Science of Parenting
With all that’s going on to prevent the spread of COVID-19, many important events have needed to be adjusted, postponed, or even cancelled. Some of these events may be things that we and our kids, have been looking forward to for quite some time.
I’ve seen countless stories on social media about kids and parents alike who are sad or frustrated about events getting cancelled – like prom, commencement, family reunions, state level sports competitions, weddings, the big spring theater production, holiday gatherings, and other “rites of passage”. These big feelings associated with missing out are completely understandable and valid!
Part of the reason we have these big feelings about this is that many of these events would meet the research definition of a ritual. According to a literature review by Fiese and colleagues, rituals are defined across three important characteristics. They are…
When we look at the event cancellations that have left us with shoulders dropped and tears in our eyes, we may find that it’s because they are tied to an important ritual or rite of passage. Our kids may have been looking forward to a ritual like walking across that stage at graduation – it represents an accomplishment and transitional phase in their life; it is a significant event that has an emotional impact; and it is something that parents, siblings, friends, and additional generations take part in.
It’s completely understandable that parents and kids alike are having big feelings about these unexpected changes. As adults, we recognize that while it may be disappointing to miss these events, that we will be okay in the long run. Hopefully we are using healthy coping strategies to adjust to these changes. However, our kids don’t necessarily have the same skills that we do, so it’s important to help them navigate these cancellations and adjustments.
Here’s four steps for helping your child navigate tough feelings of disappointment or frustration about cancellation of these rituals:
To gain a broader understanding on rituals and the impact of missing out, please listen or watch The Science of Parenting’s mini episode, “Missing Out on Big Moments.”
Watch the video:
Or Listen (also available on most podcast apps, including Apple and Spotify!):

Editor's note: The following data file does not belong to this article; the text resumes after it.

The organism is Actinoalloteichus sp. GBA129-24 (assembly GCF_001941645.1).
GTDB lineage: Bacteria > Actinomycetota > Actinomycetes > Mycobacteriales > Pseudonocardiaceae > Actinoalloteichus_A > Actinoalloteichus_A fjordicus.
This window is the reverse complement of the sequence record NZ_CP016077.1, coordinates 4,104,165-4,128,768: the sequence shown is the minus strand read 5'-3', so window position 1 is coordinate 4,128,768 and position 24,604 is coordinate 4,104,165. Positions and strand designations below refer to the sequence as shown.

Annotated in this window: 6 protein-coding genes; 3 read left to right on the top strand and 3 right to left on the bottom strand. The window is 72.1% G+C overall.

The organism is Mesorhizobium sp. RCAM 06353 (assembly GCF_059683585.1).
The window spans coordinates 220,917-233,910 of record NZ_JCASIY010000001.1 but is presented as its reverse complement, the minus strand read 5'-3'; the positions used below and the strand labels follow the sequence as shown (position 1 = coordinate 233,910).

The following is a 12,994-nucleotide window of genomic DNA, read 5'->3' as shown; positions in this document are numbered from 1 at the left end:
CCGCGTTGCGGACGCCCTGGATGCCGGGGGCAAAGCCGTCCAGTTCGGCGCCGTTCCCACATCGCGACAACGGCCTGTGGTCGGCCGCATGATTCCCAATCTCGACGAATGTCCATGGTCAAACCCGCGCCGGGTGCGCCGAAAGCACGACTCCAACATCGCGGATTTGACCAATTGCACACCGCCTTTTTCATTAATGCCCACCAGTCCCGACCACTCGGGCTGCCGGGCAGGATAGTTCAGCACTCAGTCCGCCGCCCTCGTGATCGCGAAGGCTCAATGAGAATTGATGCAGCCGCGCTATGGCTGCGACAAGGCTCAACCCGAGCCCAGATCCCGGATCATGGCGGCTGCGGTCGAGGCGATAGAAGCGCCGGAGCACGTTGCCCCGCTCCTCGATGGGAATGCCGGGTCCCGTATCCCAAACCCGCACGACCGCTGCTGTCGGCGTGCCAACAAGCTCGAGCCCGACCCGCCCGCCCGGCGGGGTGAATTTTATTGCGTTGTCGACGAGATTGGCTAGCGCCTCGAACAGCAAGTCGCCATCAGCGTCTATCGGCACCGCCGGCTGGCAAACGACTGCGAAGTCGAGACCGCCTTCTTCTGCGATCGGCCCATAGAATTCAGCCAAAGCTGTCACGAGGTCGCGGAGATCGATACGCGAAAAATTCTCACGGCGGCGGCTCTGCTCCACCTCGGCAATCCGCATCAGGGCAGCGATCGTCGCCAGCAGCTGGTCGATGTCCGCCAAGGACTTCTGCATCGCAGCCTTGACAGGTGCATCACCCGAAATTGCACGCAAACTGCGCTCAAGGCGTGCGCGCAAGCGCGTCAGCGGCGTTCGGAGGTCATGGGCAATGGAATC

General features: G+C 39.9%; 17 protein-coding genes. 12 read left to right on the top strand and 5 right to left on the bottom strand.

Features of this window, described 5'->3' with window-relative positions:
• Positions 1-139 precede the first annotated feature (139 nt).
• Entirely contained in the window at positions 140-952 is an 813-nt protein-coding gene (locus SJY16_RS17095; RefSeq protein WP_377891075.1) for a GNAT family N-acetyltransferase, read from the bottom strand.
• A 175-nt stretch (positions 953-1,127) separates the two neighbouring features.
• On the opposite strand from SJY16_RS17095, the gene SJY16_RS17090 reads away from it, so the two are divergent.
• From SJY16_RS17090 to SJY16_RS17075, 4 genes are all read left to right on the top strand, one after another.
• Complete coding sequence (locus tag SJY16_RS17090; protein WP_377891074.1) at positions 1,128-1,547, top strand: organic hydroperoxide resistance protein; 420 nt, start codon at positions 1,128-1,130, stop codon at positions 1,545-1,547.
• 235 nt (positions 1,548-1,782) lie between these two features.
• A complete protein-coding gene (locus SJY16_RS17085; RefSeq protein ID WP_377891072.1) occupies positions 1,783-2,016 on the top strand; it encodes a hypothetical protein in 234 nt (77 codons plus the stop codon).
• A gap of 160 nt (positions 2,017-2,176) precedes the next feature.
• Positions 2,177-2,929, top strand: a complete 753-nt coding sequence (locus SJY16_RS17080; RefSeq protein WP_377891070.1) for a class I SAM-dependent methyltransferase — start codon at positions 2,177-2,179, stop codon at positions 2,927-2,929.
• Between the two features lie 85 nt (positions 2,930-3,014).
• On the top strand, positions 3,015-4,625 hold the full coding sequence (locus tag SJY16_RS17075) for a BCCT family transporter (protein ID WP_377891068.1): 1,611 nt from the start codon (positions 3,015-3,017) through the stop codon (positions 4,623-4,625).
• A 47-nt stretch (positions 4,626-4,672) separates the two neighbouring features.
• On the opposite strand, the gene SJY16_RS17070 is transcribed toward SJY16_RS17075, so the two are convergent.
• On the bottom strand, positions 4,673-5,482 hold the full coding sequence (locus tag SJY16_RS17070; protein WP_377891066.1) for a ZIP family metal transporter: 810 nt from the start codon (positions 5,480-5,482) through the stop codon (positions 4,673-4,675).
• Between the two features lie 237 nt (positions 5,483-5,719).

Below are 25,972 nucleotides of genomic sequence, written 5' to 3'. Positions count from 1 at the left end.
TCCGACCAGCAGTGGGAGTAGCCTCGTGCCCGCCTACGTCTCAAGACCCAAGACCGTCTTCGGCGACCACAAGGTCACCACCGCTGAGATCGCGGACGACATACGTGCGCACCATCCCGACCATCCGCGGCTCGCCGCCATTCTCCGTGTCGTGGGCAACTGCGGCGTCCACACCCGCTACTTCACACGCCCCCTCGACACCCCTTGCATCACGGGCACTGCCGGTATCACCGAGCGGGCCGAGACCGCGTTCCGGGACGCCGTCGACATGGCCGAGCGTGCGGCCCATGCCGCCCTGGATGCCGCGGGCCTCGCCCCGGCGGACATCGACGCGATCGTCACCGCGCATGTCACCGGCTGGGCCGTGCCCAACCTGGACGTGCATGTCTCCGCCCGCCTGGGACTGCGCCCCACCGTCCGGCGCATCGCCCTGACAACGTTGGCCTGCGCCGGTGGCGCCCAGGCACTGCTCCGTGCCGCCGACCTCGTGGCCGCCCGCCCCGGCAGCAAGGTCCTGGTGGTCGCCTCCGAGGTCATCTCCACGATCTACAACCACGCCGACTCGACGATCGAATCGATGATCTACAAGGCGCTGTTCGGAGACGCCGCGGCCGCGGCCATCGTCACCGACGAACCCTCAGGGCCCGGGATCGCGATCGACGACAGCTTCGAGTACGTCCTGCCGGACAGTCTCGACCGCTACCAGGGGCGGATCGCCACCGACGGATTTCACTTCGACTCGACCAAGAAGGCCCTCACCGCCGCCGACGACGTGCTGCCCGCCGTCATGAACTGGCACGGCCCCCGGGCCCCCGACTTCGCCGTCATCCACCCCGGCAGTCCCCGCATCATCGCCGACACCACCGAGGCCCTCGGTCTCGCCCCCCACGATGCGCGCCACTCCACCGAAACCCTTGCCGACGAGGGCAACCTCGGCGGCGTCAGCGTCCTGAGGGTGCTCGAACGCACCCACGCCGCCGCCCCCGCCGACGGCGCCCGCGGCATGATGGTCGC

Talk. Conversation. Communication. My last blog hinted that I had some things to say about these three words. We started with Talk. Now we need to have a conversation.
Sometimes as adults we struggle when it comes to having a big conversation with our children. Do we tell our children the bad news? Should we sit down with them and share about the scary situation miles away? Do we explain in depth about our families change of plans? Often times we choose what I call the ‘Just say nothing at all and see if they ask’ option. C’mon you know that option too!
I also know that plan has backfired on me many times when my children start the big conversation at a random time when I’m not prepared and often when others are in ear shot and are suddenly also waiting to hear what I have to say. “Momma? Just how DID my brother get out of your tummy?” or “Jessica told me that my cat didn’t go live at the farm but that daddy took it to the vet to die.” or how about “When the school shooter bursts through the doors at our school we are supposed to hit them with our books”. Yeah THOSE conversations. The ones that you need to have note cards and a glass of water to get through.
Admittedly these conversations are difficult. Tough to get through. And yet may I suggest vitally important to creating and maintaining a healthy relationship with your child. Tackling the big topics together (yes, with note cards and a glass of water if needed) shows your children that you are interested in both their questions and their concerns. They likely have both. There is no better way to show children that you are there for them when you tackle their big questions and concerns together.
So what stops us? Often it could be as simple as us not feeling like we have all the answers. Or feeling unsure of how to even start the conversation. Guess what? That’s what the note cards are for. The water is for dry mouth. It is always alright for us to use notes, consult with others or to even say “I actually don’t know”. Having a conversation doesn’t mean that we have to know everything before starting. Sometimes we can learn along the way as we go through the process of conversing.
Big Conversations. Scary at times? Yes. Important to a healthy relationship with your child? Absolutely.
Find more resources here.
It seems inevitable: People see babies and immediately start talking to them in a high pitched voice, exaggerating their vowel sounds. But there’s a good reason for this behavior. Child development experts call this musical way of talking ‘parentese,’ and more and more researchers are telling us how important it is to infants’ development and future success in learning.
Whether you call it parentese or baby talk, research shows that the more parents talks to their babies face to face, the more words the children will know by the time they reach age 3 and there just is something special with face-to-face communication.
Join us this month as we shut off the television, put away the smartphones and iPads and talk.